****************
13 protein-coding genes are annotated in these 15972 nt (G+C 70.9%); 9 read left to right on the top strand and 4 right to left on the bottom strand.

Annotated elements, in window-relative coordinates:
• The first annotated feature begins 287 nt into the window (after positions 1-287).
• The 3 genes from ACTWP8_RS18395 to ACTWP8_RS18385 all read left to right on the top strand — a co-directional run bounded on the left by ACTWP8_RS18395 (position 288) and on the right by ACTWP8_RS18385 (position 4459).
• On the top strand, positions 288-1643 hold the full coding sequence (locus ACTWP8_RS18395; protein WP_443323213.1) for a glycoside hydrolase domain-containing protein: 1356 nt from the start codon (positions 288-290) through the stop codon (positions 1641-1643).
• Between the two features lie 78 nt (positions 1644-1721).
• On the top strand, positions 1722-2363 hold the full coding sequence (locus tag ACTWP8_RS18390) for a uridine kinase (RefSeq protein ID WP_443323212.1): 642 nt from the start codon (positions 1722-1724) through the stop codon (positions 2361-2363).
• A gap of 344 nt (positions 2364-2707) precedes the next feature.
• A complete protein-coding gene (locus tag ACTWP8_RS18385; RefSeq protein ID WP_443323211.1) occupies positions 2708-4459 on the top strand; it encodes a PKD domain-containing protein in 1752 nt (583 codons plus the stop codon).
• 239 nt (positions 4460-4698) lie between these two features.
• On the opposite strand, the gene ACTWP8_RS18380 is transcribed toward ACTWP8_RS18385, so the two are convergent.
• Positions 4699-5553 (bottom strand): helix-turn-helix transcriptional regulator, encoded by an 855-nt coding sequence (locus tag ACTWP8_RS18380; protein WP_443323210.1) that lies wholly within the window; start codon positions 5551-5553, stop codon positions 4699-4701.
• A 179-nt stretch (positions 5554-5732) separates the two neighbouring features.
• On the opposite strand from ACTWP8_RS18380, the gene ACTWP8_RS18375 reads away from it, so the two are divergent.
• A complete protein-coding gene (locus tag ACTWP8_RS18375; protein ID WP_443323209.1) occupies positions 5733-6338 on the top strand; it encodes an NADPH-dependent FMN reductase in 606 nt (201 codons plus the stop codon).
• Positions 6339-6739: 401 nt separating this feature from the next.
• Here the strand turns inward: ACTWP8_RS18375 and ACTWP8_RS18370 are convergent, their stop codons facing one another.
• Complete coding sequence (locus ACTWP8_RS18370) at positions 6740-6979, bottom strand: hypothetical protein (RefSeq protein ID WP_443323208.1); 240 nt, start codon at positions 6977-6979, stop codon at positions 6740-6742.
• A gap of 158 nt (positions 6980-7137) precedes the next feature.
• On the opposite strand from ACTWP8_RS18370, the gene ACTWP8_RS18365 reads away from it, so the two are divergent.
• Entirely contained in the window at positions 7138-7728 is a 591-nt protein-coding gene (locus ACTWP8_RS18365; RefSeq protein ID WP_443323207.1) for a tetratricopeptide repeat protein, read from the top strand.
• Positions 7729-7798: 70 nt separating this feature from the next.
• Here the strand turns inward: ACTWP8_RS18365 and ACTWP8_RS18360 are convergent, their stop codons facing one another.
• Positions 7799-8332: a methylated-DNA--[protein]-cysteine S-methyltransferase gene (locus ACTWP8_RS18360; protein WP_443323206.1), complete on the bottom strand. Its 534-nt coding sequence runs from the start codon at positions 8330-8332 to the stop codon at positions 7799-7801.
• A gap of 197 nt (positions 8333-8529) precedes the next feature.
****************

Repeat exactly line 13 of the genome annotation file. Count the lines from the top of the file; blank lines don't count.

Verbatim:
• A 179-nt stretch (positions 5554-5732) separates the two neighbouring features.